"Never enter a negotiation until you have a clearly defined outcome in mind. Be sure to write it down concisely, and then make it the focal point of your prep work."
Fourteen questions to ask yourself before you begin a negotiation in commercial property
Every negotiation can be very easily broken down into its component parts once you understand what is really going on.
Over the next few weeks, I'll be posing 20 questions, which (when taken together) are intended to help you fully grasp everything involved.
These questions will ensure you are thoroughly prepared, as they will also serve to remind you of the key things you should watch out for "at the table".
Both before (and during) any negotiation, here is what you need to be asking yourself. Are you:
1. Pursuing what you really Want?
Never enter a negotiation until you have a clearly defined outcome in mind. Be sure to write it down concisely, and then make it the focal point of your prep work.
2. Researching your opposition?
This is very important. Learn as much as you can about whom you're up against. Try to discover what it is they want, their strengths and weaknesses, even their likes and dislikes.
3. Preparing thoroughly?
And that means point by point.
It's important to do your homework on the property, the market and the neighbourhood. You do not want to be fumbling for papers, looking for statistics or sales evidence. Instead, you need to focus on the deal and have everything at your fingertips.
4. Considering method and timing?
Wherever possible, start your negotiation face to face. It's always easier for them to say no over the phone or by letter. Furthermore, master negotiators will always initiate the "process" to gain the advantage of both preparation and timing.
5. Achieving early agreement?
Try to get minor agreement on one or two point, early in the negotiation, even if it's just the recognition of a potential problem.
For example: “I think we can agree we have an issue with _________, so let's find a way to resolve that.”
6. Exploring constraints and flexibilities?
Discovering the cards held by the other side can be invaluable. Some of their constraints may be immovable, but you may find some issues to be reasonably flexible.
Likewise, examine and understand your own constraints and flexibilities.
7. Adopting a reasonable attitude?
In many negotiations, you end up forming a relationship with the other side, and this needs to be mutually beneficial. Therefore, recognise and acknowledge their constraints and desires, just as you expect them to recognise yours.
8. Listening carefully?
As you can appreciate, listening is actually quite different from merely hearing, whenever someone speaks to you. Make sure that you fully understand what is actually being said, but more importantly, why it's being said.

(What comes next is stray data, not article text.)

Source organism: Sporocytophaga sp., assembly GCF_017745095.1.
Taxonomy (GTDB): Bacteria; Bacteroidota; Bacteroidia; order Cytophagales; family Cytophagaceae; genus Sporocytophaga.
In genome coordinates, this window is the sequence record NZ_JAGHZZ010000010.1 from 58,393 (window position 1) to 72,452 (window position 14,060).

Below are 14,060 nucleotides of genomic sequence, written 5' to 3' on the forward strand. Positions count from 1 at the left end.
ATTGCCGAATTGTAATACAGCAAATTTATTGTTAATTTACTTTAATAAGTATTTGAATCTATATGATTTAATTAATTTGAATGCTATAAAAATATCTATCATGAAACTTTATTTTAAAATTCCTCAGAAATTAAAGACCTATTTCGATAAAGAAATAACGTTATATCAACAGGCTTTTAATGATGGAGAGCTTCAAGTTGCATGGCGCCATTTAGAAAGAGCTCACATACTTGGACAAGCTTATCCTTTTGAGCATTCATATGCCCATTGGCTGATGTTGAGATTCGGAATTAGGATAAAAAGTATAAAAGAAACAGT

9. Offering solutions?
You need to understand that it's certainly not one-way traffic. Part of your role is to come up with solutions.
In every negotiation, you ought to try making a guess as to what objections, issues, and problems the other party is going to come up with. Once you do that, you can propose alternatives, solutions, and flexible outcomes that they may well not have even considered.
10. Properly anticipating?
What you're trying to anticipate here are the other party's reactions, objections, and responses.
For each possible objection or reaction, list what you might be able to use as a response. Try and come up with alternatives and examples, to counter the other party's potential negatives.
11. Seeking out win-win resolutions?
When it's all said and done, Negotiating is really nothing more than give and take by both parties.
What you're seeking to do is trade your least important items for those that will really help you achieve your desired outcome.
12. Proposing options, not ultimatums?
You should only use an ultimatum as a last resort — only when you can back it up and carry it through, and the other side knows that. Even then, you are probably better to seek options and alternatives, which will lead to a positive outcome for both parties.
Whenever the only answer simply is yes or no, someone has to lose.
13. Staying with the big picture?
Don't allow yourself to end up debating just one point or issue. To resolve that single issue will again require someone to lose.
To achieve your desired outcome, always make sure you have a number of variables under negotiation, all at the same time.
That way, you can float “trial balloons” simultaneously in an attempt to trade what are minor issues for you.
14. Adopting persuasive rationale?
Think about what you need to do (or say) to logically convince the other side — without the need for confrontation.
You might not necessarily win every point, but they will have difficulty finding flaws in your logic. Whenever they are ambivalent on a point that's important to you, your logic will win the day.
Bottom line: You're now about 70% of the way through your prep-work for a successful negotiation. And after next week, will have the complete framework to refer to.
Chris Lang is an advisor to commercial property investors and gives keynote speeches and regular seminars on the best way to invest in commercial property. He maintains a blog, his-best.biz, which he updates regularly about the best way to get the most out of your commercial property investment.